So here it is, the post you've been waiting for: my review of our little get-away.
In a word, it was great.
We loved New Orleans. After all I had read about it being a huge party town, with drunken hordes interspersed with enterprising pickpockets just laying in wait all over the place, I must admit to being a little worried about whether we would even like it. As with most things I worry about, I needn't have.
So here's my list of things I learned about New Orleans, in no particular order:
1. It is a lovely unique city with gorgeous architecture, but not in any way, shape or form designed to deal with a prolonged cold spell such as the one that occurred while we were there. The pipes in our bathroom froze one morning (we did manage to get them defrosted), stores were closed, streets were empty, plants and fountains were icicles. Every morning a zillion plumbing and HVAC trucks could be seen zipping around dealing with all the issues generated by the cold. Those guys must have made a fortune.
2. Given the normal relative lack of cold weather, there was a truly stunning number of furs being worn on the streets. Do women down there buy them just in case of cold weather, then run and get them out of deep storage every 15 years? We never did figure it out.
3. Bathrooms are a big issue in the French Quarter. Signs abound about the availability -- or not -- of bathrooms. At the Cabildo, our first stop, the first sentence out of the ticket seller's mouth was the location of the bathrooms in the museum. I was a little mystified until after we had spent a few more hours in the Quarter. Guess it has something to do with all those people drinking all the time. Going along with item number 1, I was truly stunned to follow the signs for a bathroom in one of the jazz bars we were at, only to find myself outside in a courtyard, with just a thin door between the bathroom and the open air. I have no idea how they kept those pipes running. (Pardon the blurry photo of the bathroom door, I was halfway through my first -- and only -- Hurricane.)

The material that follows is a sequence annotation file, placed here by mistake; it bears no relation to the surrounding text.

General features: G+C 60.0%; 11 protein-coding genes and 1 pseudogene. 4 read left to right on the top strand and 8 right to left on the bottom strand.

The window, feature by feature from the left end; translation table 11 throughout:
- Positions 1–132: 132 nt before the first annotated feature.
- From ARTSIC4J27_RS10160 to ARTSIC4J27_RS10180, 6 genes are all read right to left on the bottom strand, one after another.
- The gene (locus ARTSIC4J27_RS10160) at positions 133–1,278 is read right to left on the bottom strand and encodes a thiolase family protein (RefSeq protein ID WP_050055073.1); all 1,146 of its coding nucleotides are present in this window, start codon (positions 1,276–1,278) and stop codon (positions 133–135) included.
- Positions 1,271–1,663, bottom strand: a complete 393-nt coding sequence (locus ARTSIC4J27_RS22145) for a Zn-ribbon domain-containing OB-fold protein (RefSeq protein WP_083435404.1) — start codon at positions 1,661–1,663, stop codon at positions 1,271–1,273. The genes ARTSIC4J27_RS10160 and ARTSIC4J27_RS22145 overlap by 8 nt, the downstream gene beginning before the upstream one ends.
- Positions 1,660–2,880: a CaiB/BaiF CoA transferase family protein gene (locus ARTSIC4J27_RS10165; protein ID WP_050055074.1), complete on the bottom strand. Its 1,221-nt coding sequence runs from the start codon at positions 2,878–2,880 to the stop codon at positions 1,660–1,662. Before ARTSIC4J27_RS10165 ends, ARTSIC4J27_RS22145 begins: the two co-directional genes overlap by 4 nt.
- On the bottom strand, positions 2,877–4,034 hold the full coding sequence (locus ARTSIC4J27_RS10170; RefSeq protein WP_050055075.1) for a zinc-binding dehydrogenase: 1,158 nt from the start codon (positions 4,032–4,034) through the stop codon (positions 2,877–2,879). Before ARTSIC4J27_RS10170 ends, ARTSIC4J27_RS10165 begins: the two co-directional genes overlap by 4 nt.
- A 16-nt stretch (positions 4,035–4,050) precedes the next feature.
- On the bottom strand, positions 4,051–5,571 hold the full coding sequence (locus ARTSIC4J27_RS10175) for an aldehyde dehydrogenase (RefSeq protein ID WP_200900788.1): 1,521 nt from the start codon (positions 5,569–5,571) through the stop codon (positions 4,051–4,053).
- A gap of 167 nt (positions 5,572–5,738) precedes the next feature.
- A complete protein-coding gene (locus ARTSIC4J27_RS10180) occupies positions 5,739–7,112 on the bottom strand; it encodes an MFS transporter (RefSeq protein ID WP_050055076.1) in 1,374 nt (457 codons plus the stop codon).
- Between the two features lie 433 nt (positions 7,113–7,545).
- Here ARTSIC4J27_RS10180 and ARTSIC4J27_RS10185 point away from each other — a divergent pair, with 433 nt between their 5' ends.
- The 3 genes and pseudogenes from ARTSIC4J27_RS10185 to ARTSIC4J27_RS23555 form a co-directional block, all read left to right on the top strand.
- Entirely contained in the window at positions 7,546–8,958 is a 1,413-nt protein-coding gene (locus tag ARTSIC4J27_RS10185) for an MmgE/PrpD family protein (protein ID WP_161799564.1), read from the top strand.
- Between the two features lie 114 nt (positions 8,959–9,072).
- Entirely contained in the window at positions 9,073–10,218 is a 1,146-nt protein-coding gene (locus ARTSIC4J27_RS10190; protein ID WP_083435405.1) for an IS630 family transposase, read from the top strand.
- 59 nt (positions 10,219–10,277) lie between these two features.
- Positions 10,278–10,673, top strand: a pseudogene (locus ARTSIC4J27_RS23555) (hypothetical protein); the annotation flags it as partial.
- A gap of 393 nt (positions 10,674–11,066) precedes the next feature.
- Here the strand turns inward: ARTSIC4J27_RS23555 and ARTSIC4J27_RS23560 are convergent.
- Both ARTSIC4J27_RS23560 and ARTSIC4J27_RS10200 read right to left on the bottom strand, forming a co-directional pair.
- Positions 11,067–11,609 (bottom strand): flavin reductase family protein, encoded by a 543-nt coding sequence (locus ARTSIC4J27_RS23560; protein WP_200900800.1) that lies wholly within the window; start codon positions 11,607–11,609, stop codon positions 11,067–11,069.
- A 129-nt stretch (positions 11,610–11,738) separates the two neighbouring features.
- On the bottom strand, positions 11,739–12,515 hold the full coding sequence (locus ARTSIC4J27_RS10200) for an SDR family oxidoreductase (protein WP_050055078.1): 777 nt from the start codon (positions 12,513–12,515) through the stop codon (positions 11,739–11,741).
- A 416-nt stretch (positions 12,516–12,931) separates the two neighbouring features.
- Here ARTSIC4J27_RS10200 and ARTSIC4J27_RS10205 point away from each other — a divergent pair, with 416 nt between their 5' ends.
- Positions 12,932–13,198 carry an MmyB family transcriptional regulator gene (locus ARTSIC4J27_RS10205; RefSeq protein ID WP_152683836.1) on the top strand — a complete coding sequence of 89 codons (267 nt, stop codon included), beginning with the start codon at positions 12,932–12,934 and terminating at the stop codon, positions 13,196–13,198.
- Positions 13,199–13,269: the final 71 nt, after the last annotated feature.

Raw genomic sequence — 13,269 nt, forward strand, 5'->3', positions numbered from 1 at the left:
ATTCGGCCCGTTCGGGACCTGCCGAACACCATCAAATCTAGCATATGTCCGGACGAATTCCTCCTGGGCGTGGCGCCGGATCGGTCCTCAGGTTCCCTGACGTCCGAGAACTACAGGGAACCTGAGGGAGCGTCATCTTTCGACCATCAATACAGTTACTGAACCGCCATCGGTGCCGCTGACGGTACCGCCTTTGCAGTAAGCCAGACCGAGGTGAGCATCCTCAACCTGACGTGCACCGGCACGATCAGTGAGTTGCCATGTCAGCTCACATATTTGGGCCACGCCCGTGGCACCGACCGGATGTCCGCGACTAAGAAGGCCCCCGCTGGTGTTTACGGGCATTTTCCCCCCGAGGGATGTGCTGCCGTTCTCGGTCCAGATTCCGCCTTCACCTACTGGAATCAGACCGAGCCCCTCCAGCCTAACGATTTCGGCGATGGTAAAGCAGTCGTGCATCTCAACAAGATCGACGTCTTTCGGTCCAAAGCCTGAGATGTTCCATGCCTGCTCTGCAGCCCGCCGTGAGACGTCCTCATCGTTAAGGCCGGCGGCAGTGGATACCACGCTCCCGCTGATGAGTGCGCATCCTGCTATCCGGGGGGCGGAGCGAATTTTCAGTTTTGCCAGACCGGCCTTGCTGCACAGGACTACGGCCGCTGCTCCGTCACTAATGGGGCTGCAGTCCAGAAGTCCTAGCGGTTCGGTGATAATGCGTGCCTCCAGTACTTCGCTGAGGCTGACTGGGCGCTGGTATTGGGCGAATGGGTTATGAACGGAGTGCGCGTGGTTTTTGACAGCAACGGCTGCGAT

4. Mardi Gras is a complex business. We went to an entire museum devoted to the celebration and, although it was fascinating and very informative, I still don't feel as if I have a clue about how exactly it works and what all goes on where. (Although I did get the sense that I didn't necessary want to know all that goes on.)
5. The town is Saints-crazy. Now even I, who normally don't care one way or the other about any particular football game (except perhaps the Giants, just because their winning or losing has an effect on the moods of the people I share a house with), am invested in the Saints season. Especially because, if they manage to make it to a Superbowl, we will be able to have a kick-butt Superbowl party with all the authentic New Orleans food we hauled home.
6. Which brings me to: the TSA people at the New Orleans airport being very, very nice. See number 5, all the food we brought home. Because we are not seasoned travellers, we did not really think about the fact that all that hot sauce, mustard and olive salad spread would be considered a "liquid" by the airlines, and thus verboten in our carry-on luggage. We blithely presented ourselves to the security inspection with an entire bag full of contraband material. Amazingly, they didn't toss it all in the garbage, as they would have done in Newark. In fact, I think the New Orleans guy was having a hard time keeping a straight face as he pulled it all out of the suitcase. But he kindly allowed us to repack it, told us we had to check it, and escorted us to the counter. This attitude was consistent with every person we met in New Orleans: unfailingly patient, helpful and kind.
7. The above-ground cemeteries are really interesting, more interesting than any cemetery has a right to be. A guided tour of one is money very well spent.
8. The best deal in town is to ride the St. Charles streetcar from beginning to end. For $5, we saw the Tulane and Loyola University campuses, Audobon Park, and many of the beautiful houses in the Garden District. Bonus for us: the trolley was enclosed and therefore somewhat warm.
Last but not least... go on a diet before you go to the city, especially if your time there is limited. The city abounds with culinary delights: beignets, muffalettas, po'boys, pralines, gumbo... We planned our days around various food stops and tried to fit it all in. As as result, I can barely fit in my jeans today, but that's OK. It was well worth it.